The Spine Adverse Events Severity system was used to define the incidence and severity of AEs after spine surgery by using data from the Canadian Spine Outcomes and Research Network (CSORN) prospective registry. Patient data were collected prospectively and during hospital admission for those undergoing elective spine surgery for degenerative conditions. The Spine Adverse Events Severity system defined minor and major AEs as grades 1–2 and 3–6, respectively.

RESULTS

There were 3533 patients enrolled in this cohort. There were 85 (2.4%) individual patients with at least one major AE and 680 (19.2%) individual patients with at least one minor AE. There were 25 individual patients with 28 major intraoperative AEs and 260 patients with 275 minor intraoperative AEs. Postoperatively there were 61 patients with a total of 80 major AEs. Of the 487 patients with minor AEs postoperatively there were 698 total AEs. The average enrollment was 321 patients (range 47–1237 patients) per site. The rate of major AEs was consistent among sites (mean 2.9% ± 2.4%, range 0%–9.1%). However, the rate of minor AEs varied widely among sites—from 7.9% to 42.5%, with a mean of 18.8% ± 9.7%. The rate of minor AEs varied depending on how they were reported, with surgeon reporting associated with the lowest rates (p < 0.01).

CONCLUSIONS

The rate of major AEs after lumbar spine surgery is consistent among different sites but the rate of minor AEs appears to vary substantially. The method by which AEs are reported impacts the rate of minor AEs. These data have implications for the detection and reporting of AEs and the design of strategies aimed at mitigating complications.

In Brief

The objective of the paper was to compile the adverse event profile after surgery for lumbar degenerative pathologies, on a national level, and to compare rates among centers. The key finding in this study is that the rate of major adverse events was consistent among centers, but the minor adverse event rate was variable and depended on the strategy by which adverse events were captured. This study provides a framework for the detection and reporting of adverse events.

As spine surgery is increasingly used,1 its value, defined as outcome divided by cost, continues to be scrutinized.2 Previous research has demonstrated that significant improvements in patient outcomes can be obtained with lumbar spine surgery for degenerative conditions.3–5 Adverse events (AEs) diminish the value of spine surgery through increased costs,6 as well as reducing the ability to achieve meaningful clinical outcomes.7 Accurately defining and reporting the incidence of AEs is fundamental to clinical outcomes reporting and has implications for physician reimbursement and departmental funding as health care remuneration transitions to a performance-based model.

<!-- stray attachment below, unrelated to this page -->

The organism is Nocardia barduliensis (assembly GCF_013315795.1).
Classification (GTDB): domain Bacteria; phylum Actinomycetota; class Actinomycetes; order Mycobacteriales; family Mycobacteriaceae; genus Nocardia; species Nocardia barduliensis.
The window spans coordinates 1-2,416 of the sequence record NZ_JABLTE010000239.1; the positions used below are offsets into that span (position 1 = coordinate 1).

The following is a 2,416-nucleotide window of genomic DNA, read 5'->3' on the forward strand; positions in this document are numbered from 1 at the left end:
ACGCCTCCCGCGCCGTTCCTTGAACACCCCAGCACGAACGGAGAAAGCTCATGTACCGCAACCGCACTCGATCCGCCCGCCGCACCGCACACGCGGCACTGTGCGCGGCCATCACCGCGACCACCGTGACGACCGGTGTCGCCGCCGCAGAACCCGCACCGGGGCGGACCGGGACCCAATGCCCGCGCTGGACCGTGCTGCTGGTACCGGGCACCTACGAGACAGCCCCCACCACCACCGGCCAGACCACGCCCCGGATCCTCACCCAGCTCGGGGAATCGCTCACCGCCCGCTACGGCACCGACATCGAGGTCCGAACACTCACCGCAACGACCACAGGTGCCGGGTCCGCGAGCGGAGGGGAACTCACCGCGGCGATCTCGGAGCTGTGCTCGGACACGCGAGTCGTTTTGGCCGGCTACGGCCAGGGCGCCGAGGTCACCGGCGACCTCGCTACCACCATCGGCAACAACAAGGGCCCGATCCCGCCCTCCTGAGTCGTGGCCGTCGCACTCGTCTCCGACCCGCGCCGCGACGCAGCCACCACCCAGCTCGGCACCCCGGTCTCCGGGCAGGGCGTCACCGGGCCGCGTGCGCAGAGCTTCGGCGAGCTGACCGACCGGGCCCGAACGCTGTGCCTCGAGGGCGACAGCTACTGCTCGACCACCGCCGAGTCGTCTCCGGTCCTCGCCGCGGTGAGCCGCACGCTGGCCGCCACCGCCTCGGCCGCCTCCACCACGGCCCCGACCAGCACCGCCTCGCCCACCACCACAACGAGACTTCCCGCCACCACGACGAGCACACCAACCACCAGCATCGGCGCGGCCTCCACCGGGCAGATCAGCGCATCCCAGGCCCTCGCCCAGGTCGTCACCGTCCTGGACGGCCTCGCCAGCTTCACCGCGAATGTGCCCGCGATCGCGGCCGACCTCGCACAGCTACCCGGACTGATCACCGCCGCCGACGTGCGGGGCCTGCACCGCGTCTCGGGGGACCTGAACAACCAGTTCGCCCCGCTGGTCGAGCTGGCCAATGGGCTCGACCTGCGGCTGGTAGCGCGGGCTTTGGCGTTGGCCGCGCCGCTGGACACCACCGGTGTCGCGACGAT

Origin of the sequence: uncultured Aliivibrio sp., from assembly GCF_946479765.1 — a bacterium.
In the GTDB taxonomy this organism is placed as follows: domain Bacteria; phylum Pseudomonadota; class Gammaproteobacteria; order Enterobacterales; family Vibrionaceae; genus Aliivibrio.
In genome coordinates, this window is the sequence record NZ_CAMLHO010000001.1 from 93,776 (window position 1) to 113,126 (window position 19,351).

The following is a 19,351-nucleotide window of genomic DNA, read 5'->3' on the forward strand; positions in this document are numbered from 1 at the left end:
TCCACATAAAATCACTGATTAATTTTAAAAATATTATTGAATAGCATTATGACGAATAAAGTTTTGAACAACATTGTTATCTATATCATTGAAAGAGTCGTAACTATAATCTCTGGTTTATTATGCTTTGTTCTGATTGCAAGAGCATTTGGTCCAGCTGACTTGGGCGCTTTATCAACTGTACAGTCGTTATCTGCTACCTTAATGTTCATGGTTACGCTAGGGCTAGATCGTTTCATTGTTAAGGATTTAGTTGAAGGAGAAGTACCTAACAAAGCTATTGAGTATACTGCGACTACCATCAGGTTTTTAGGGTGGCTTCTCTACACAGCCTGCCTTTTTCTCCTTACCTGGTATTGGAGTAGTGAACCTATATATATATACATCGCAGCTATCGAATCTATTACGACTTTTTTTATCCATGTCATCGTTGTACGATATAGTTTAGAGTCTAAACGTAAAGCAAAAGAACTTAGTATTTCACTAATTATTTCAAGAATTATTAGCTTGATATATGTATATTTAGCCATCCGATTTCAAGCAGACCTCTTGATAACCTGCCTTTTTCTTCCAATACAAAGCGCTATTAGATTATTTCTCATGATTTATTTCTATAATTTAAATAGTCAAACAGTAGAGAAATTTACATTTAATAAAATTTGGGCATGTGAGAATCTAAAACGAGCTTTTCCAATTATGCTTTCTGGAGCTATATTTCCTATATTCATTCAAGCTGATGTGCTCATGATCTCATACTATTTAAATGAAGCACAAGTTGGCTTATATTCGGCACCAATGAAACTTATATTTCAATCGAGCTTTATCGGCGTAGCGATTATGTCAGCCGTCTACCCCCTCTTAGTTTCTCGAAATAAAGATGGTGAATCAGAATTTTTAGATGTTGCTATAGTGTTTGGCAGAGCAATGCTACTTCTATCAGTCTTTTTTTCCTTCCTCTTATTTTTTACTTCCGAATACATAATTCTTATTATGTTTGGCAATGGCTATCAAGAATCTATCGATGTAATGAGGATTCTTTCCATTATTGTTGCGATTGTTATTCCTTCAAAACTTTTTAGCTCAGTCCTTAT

Most of the previous studies examining AEs have been retrospective and have used administrative database codes, such as the International Classification of Diseases (ICD) codes.8 Although common AEs may be captured in these administrative databases, their ability to precisely capture real-world clinical diagnoses has been questioned.9–13 Furthermore, the AE rates vary among studies depending on how they are defined.6 Together, these factors limit direct comparison of AE studies. Although the National Surgical Quality Improvement Program14 has been used to establish benchmarks for complications after surgery, it samples random patients within a given hospital and was not specifically designed for use in spine surgery. As such, there have been no reports examining the AE rates on a national level or comparing centers within a given country that have used a system specifically designed to capture AEs after spine surgery.

The purpose of this study was to examine the incidence of AEs after spine surgery for elective lumbar degenerative conditions on a national level and to compare AE rates among centers. In order to accomplish this, prospective data from 14 centers in the Canadian Spine Outcomes and Research Network (CSORN) were analyzed using the Spine Adverse Events Severity (SAVES) system to standardize the definition of AEs in the spine surgery population.

Methods

Study Population and Design

The methods of the study are reported in detail in a previously published study.7 A retrospective analysis of prospectively collected data on consecutive adult patients enrolled in the CSORN prospective database who underwent elective lumbar spine surgery for lumbar disc disease, degenerative spondylolisthesis, spinal stenosis, and isolated lumbar degenerative deformity were analyzed. Those with a diagnosis of infection, thoracic deformity, trauma, or tumor were excluded.

CSORN is composed of 14 tertiary hospitals in Canada that prospectively enroll patients. Three sites were excluded in the present analysis due to having fewer than 10 patients with data collected and entered into the database at the time of data abstraction (these sites had 10, 9, and 4 patients because they had joined the research network late in the data capture window used in this study). As previously published, “data quality and performance is audited by a national database coordinator which sends quarterly reports to each hospital site. Written informed consent is obtained from all participating patients. Patient identification is anonymized and all participating sites obtained research ethics board approval. Decisions regarding data collection, storage, and analysis are independent of any commercial interest.”7

Defining AEs

SAVES version 2 was used to define minor and major AEs.7,12,15,16 AEs were collected and included if they occurred during the index operation or during the hospital stay before discharge. The reporting method of AEs that each site used was defined as direct surgeon reporting, chart abstraction via research coordinators, or a weekly interdisciplinary meeting. Each site’s principal investigator was contacted directly to determine the AE reporting method.